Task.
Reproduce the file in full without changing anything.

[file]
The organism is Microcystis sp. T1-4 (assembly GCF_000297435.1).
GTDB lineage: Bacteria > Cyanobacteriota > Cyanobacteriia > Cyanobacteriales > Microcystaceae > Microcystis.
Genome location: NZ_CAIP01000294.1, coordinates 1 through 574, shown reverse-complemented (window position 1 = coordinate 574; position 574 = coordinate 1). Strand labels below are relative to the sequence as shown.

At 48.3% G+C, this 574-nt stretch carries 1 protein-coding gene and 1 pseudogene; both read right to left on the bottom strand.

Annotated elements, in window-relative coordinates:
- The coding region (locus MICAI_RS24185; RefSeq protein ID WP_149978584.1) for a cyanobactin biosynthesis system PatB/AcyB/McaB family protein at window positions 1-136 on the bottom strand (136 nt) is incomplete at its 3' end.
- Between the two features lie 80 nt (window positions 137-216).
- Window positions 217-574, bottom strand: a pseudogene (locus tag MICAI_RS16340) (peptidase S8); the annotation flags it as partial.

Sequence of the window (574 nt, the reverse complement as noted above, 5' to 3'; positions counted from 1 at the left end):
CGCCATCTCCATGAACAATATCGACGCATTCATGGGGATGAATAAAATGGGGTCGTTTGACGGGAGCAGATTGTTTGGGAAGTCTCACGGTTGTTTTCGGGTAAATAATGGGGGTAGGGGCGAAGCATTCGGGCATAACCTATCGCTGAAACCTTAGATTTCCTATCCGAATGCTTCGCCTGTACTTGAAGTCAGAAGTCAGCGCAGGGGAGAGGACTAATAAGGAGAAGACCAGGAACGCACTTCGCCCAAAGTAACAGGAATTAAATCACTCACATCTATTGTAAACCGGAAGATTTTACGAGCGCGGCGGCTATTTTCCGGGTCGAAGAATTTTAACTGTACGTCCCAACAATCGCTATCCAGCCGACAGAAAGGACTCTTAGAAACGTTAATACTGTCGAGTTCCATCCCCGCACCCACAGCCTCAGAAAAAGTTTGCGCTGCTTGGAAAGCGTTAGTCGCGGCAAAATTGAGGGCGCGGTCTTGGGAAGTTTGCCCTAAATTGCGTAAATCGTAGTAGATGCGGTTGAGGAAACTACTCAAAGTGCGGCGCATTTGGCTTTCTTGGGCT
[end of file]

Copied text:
The organism is Microcystis sp. T1-4 (assembly GCF_000297435.1).
GTDB lineage: Bacteria > Cyanobacteriota > Cyanobacteriia > Cyanobacteriales > Microcystaceae > Microcystis.
Genome location: NZ_CAIP01000294.1, coordinates 1 through 574, shown reverse-complemented (window position 1 = coordinate 574; position 574 = coordinate 1). Strand labels below are relative to the sequence as shown.

At 48.3% G+C, this 574-nt stretch carries 1 protein-coding gene and 1 pseudogene; both read right to left on the bottom strand.

Annotated elements, in window-relative coordinates:
- The coding region (locus MICAI_RS24185; RefSeq protein ID WP_149978584.1) for a cyanobactin biosynthesis system PatB/AcyB/McaB family protein at window positions 1-136 on the bottom strand (136 nt) is incomplete at its 3' end.
- Between the two features lie 80 nt (window positions 137-216).
- Window positions 217-574, bottom strand: a pseudogene (locus tag MICAI_RS16340) (peptidase S8); the annotation flags it as partial.

Sequence of the window (574 nt, the reverse complement as noted above, 5' to 3'; positions counted from 1 at the left end):
CGCCATCTCCATGAACAATATCGACGCATTCATGGGGATGAATAAAATGGGGTCGTTTGACGGGAGCAGATTGTTTGGGAAGTCTCACGGTTGTTTTCGGGTAAATAATGGGGGTAGGGGCGAAGCATTCGGGCATAACCTATCGCTGAAACCTTAGATTTCCTATCCGAATGCTTCGCCTGTACTTGAAGTCAGAAGTCAGCGCAGGGGAGAGGACTAATAAGGAGAAGACCAGGAACGCACTTCGCCCAAAGTAACAGGAATTAAATCACTCACATCTATTGTAAACCGGAAGATTTTACGAGCGCGGCGGCTATTTTCCGGGTCGAAGAATTTTAACTGTACGTCCCAACAATCGCTATCCAGCCGACAGAAAGGACTCTTAGAAACGTTAATACTGTCGAGTTCCATCCCCGCACCCACAGCCTCAGAAAAAGTTTGCGCTGCTTGGAAAGCGTTAGTCGCGGCAAAATTGAGGGCGCGGTCTTGGGAAGTTTGCCCTAAATTGCGTAAATCGTAGTAGATGCGGTTGAGGAAACTACTCAAAGTGCGGCGCATTTGGCTTTCTTGGGCT